McCabe & Mrs. Miller

You might assume that having written a western film, I like them or know something about them. I don't. I wrote one because I don't like them. There are some that I have seen that I like, and many more that I am going to watch that I think I will like, but I hate traditional, American western movies (I say American to distinguish from spaghetti westerns). I don't really know why - I mean, I do, but not in an easy to sum up sort of way. They just don't work for me. And then, tonight I watched McCabe & Mrs. Miller, directed by Robert Altman in 1971. It is American, and it is a western, but it is not typical. It pretty much has the opposite plot of what most western films have. It doesn't feel like it has all the things I hate about westerns. I don't really relate to or understand John Wayne sort of characters, so I really liked this movie. I feel like to explain why this movie is so unconventional for a western, I have to spoil the end, so read the next paragraph at your own risk.

 The movie is about Mr. McCabe, who wants to start his own saloon and brothel. He is vaguely infamous - people whisper that he is a gunfighter and that he has a reputation, but not much else comes of this idea. He goes off with a few haggard looking prostitutes to start his small empire. There is so much thick mud and grossness. Mrs. Miller shows up - a professional madame with a sly British accent, which shows she means business. She convinces McCabe that she can help make him more successful and brings in some more classy girls. True to her word, she does help everything succeed. They start a kind of romance, which we don't really see as much as suddenly realize when abruptly, they are going to bed together.  Some agents come to buy out the successful town, and McCabe stupidly refuses their offer before Mrs. Miller convinces him that he was dumb to do that. They dispatch some bounty hunters to kill him. McCabe is clearly afraid of them, and the showdown lacks the standoff, the tense feeling that westerns usually have. Before McCabe is even wounded, Mrs. Miller is depressed, knowing the inevitable will happen. McCabe is mortally wounded and dies by himself, sitting in the snow, while life goes on around him. A non-heroic death in a genre that is so overrun with hero characters.

I love all of these little unconventional touches. It is the side of the west that I never have seen in a movie until now. Instead of coming into an established town to either fix things or hunt someone, we see a town being built from the ground up. If there ever was a less glamorous side to the west, this movie shows it. People knee deep in mud trying to make a saloon, the struggle of just getting supplies and medical attention when you are so far out from anyone else. Usually women are not really a centerpiece - sometimes they exist to motivate the main hero by being kidnapped, or they get raped, and exist only as one-dimensional victims. Mrs. Miller is a prostitute and a drug addict, but she is smart, and she is powerful. Ebert mentions the meaning of title, saying "Study the title. "McCabe & Mrs. Miller." Not "and," as in a couple, but "&," as in a corporation. It is a business arrangement. Everything is business with her" (The Great Movies, 293). She might not be able to be a stereotypical "powerful" woman, but being a business woman, and helping a business succeed, is more than most women are ever granted in westerns.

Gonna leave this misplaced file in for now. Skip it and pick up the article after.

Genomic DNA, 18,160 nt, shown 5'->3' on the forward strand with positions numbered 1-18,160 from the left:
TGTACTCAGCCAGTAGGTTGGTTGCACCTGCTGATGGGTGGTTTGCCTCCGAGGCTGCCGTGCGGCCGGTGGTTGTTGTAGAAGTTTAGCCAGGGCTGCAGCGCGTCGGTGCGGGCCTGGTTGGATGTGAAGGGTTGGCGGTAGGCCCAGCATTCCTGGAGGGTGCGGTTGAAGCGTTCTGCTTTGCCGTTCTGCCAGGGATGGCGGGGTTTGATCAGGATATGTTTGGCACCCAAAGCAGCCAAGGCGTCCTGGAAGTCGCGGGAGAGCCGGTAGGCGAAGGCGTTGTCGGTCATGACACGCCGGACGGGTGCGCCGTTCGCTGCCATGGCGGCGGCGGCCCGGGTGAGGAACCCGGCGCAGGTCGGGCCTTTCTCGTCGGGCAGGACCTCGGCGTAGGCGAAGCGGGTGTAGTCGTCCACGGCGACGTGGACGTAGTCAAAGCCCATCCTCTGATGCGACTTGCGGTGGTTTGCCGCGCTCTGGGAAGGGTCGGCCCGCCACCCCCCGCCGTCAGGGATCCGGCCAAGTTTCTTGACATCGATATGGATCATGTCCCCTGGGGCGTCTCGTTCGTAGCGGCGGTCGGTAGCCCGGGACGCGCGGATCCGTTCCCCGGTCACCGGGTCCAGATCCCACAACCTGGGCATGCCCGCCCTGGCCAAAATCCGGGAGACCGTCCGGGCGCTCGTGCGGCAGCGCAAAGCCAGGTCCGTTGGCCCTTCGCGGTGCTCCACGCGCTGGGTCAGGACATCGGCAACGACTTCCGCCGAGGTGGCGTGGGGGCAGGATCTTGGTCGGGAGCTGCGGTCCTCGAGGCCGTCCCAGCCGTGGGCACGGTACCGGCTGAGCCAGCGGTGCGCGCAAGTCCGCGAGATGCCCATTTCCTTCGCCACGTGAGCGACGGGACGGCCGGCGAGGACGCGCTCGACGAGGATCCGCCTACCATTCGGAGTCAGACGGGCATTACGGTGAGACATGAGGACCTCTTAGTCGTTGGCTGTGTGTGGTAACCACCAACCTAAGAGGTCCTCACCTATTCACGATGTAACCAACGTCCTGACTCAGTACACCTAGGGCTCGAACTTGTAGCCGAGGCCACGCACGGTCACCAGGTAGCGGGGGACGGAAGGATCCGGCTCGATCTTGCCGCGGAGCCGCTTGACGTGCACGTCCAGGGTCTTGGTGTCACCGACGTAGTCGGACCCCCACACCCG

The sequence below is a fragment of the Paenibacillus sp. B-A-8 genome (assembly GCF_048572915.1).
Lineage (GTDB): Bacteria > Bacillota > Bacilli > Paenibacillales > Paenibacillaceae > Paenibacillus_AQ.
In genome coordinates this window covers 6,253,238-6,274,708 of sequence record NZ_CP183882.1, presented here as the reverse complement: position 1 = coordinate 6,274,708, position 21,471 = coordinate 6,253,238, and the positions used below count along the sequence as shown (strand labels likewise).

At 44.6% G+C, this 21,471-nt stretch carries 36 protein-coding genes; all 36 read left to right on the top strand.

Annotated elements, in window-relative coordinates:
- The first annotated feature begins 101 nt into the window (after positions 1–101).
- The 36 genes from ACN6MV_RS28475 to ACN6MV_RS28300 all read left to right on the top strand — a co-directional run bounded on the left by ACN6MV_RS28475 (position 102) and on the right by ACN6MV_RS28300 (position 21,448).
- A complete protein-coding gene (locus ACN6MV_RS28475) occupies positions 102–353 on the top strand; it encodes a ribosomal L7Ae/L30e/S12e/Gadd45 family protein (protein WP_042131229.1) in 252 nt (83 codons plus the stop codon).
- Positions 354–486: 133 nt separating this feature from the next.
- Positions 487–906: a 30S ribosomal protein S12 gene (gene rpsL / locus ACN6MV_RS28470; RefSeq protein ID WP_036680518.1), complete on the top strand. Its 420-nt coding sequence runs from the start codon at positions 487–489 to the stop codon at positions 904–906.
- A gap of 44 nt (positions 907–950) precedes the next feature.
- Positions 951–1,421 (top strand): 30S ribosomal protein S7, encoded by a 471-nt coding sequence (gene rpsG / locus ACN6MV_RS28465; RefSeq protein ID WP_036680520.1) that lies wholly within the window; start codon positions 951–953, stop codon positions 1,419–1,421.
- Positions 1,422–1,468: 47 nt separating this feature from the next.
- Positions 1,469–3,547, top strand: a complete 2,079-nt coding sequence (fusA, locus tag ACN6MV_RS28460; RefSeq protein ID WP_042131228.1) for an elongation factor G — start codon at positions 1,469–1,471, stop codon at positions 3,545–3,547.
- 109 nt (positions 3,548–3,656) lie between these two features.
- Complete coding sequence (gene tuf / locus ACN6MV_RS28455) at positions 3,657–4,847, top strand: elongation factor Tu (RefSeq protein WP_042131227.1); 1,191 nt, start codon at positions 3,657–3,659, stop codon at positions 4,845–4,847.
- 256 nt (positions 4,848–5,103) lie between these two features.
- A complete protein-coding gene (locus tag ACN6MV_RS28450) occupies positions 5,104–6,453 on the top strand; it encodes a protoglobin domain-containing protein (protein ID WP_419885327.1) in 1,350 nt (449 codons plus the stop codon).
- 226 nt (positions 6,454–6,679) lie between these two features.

Even the showdown is anti-climatic. We are used to these being the focal point of a western film. We know how they look - we see low shots between the legs of the men involved. We see hands twitching on holsters. Even if we are not watching The Good, The Bad, and The Ugly, we hear the music. There is dust. In the utmost cliche, there are tumbleweeds. Here, there is snow. People get shot in the back. Our hero is killed. He dies alone and no one really seems to notice. Instead of the music we imagine, Leonard Cohen dominates the soundtrack. It doesn't fit our expectations - which is exactly what I have wanted from a western film for so long.

I don't know how a movie like this would sit with someone who isn't me. Most people I know like John Wayne. I know some people who brashly declare that they hate Italian westerns. I guess if the thought of John Wayne makes you uncomfortable, watch it. Or if you love Clint Eastwood/Sergio Leone westerns, this is for you. But you have to be open to the genre being broken and subverted. Sergio Leone films are a far reach from this movie - Altman is even stranger and less familiar. He gives us a part of the west that we never saw. The part that is actually ugly and boring, like it probably was. I wrote a western because I wanted to write something to show that weird, vaguely-Victorian bore that it might have actually been. Now I could see some of that, some of what I had wanted - which is why I'm so strung out by this movie. If you watch it, let me know what you think.

Have any of you seen McCabe & Mrs. Miller? Share your thoughts in the comments!

Ebert's Great Movie Essay on McCabe & Mrs. Miller